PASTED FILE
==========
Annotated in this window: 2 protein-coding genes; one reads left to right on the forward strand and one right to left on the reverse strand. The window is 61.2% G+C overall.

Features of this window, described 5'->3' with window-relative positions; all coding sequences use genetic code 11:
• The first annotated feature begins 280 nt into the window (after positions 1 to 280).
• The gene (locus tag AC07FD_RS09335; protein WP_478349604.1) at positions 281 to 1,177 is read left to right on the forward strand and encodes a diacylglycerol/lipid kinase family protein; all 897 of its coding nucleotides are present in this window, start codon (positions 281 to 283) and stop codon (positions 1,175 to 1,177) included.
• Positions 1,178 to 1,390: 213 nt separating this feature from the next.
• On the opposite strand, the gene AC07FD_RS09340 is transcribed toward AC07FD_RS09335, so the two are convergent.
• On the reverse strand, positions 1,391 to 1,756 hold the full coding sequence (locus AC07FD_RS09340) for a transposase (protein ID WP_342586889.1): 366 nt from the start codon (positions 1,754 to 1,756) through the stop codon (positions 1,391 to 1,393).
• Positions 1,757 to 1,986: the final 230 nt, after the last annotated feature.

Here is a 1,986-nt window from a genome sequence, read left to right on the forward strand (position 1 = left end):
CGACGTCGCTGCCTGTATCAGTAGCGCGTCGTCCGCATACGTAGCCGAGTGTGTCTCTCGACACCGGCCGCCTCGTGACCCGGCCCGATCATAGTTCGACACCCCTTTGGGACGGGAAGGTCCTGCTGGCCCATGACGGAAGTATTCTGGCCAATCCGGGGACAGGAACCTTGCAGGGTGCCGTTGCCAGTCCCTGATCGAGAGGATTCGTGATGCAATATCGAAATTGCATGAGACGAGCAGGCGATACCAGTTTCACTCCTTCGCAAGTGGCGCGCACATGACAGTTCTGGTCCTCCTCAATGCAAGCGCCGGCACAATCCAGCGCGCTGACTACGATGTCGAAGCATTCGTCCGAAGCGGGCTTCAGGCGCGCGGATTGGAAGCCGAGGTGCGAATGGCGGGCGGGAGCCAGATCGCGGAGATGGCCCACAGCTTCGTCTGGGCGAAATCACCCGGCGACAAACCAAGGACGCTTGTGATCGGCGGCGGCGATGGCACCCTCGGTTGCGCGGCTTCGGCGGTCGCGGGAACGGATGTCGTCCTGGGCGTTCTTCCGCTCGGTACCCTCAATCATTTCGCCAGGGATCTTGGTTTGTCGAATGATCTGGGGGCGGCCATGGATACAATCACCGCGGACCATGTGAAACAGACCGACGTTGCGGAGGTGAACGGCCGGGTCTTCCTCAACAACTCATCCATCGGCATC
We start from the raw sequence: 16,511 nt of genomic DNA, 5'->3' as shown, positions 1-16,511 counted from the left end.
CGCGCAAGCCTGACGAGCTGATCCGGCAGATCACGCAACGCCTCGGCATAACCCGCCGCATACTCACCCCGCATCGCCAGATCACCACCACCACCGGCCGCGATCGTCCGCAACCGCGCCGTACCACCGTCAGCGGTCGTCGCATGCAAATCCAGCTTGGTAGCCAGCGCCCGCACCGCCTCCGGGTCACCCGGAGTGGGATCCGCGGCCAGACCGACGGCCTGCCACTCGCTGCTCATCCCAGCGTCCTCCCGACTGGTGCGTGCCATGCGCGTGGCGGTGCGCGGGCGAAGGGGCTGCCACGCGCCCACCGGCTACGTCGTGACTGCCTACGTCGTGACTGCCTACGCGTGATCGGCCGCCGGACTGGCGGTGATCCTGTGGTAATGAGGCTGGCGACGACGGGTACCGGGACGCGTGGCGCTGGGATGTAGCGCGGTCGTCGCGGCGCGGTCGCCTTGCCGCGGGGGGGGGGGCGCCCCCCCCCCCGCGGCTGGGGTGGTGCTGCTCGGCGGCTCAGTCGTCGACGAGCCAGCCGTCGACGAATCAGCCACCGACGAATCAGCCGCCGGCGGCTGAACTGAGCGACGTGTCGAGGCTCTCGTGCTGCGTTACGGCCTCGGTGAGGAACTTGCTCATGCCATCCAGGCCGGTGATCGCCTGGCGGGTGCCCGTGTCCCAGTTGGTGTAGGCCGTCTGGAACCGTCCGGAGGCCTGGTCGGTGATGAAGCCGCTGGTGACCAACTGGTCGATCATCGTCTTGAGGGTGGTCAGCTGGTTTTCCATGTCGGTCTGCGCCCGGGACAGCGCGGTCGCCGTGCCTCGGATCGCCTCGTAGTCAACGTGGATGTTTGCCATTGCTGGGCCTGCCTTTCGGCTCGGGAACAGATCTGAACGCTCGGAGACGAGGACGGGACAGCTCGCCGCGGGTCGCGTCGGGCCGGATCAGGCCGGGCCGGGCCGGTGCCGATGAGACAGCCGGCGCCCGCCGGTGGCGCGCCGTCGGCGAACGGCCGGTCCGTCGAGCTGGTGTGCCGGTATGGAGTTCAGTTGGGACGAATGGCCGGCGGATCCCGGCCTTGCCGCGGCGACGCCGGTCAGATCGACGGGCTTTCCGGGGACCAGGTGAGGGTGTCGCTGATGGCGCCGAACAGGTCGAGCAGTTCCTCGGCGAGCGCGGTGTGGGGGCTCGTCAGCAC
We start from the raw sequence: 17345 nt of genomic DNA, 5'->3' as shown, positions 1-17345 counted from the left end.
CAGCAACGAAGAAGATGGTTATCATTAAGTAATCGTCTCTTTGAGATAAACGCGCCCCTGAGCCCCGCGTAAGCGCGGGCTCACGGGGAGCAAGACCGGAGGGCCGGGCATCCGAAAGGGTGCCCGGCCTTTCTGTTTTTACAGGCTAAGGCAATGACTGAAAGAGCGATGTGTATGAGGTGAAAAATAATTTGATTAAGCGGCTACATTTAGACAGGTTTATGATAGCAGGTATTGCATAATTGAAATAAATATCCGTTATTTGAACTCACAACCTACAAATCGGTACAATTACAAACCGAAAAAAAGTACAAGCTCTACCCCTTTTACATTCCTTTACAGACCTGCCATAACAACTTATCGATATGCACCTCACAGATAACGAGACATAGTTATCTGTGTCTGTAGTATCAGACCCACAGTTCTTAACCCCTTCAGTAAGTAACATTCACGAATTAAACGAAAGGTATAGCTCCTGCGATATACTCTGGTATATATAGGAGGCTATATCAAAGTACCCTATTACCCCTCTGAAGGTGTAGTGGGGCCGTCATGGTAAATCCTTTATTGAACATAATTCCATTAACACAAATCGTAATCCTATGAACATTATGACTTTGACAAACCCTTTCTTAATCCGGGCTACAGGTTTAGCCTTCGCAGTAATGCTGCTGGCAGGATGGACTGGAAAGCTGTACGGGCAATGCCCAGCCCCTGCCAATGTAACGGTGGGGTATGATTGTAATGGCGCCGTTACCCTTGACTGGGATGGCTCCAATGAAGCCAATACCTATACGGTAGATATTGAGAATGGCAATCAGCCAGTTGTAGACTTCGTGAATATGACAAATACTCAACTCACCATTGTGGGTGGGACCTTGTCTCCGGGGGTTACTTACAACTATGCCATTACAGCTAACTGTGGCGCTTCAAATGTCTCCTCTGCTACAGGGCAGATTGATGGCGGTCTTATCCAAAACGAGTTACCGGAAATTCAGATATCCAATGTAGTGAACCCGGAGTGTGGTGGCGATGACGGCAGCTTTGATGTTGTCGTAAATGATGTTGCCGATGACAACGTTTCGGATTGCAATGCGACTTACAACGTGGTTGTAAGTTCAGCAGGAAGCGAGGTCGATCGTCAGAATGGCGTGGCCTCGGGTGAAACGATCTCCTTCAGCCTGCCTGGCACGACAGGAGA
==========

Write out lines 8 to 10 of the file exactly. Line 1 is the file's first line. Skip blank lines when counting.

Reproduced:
• Positions 1,757 to 1,986: the final 230 nt, after the last annotated feature.

Here is a 1,986-nt window from a genome sequence, read left to right on the forward strand (position 1 = left end):
CGACGTCGCTGCCTGTATCAGTAGCGCGTCGTCCGCATACGTAGCCGAGTGTGTCTCTCGACACCGGCCGCCTCGTGACCCGGCCCGATCATAGTTCGACACCCCTTTGGGACGGGAAGGTCCTGCTGGCCCATGACGGAAGTATTCTGGCCAATCCGGGGACAGGAACCTTGCAGGGTGCCGTTGCCAGTCCCTGATCGAGAGGATTCGTGATGCAATATCGAAATTGCATGAGACGAGCAGGCGATACCAGTTTCACTCCTTCGCAAGTGGCGCGCACATGACAGTTCTGGTCCTCCTCAATGCAAGCGCCGGCACAATCCAGCGCGCTGACTACGATGTCGAAGCATTCGTCCGAAGCGGGCTTCAGGCGCGCGGATTGGAAGCCGAGGTGCGAATGGCGGGCGGGAGCCAGATCGCGGAGATGGCCCACAGCTTCGTCTGGGCGAAATCACCCGGCGACAAACCAAGGACGCTTGTGATCGGCGGCGGCGATGGCACCCTCGGTTGCGCGGCTTCGGCGGTCGCGGGAACGGATGTCGTCCTGGGCGTTCTTCCGCTCGGTACCCTCAATCATTTCGCCAGGGATCTTGGTTTGTCGAATGATCTGGGGGCGGCCATGGATACAATCACCGCGGACCATGTGAAACAGACCGACGTTGCGGAGGTGAACGGCCGGGTCTTCCTCAACAACTCATCCATCGGCATC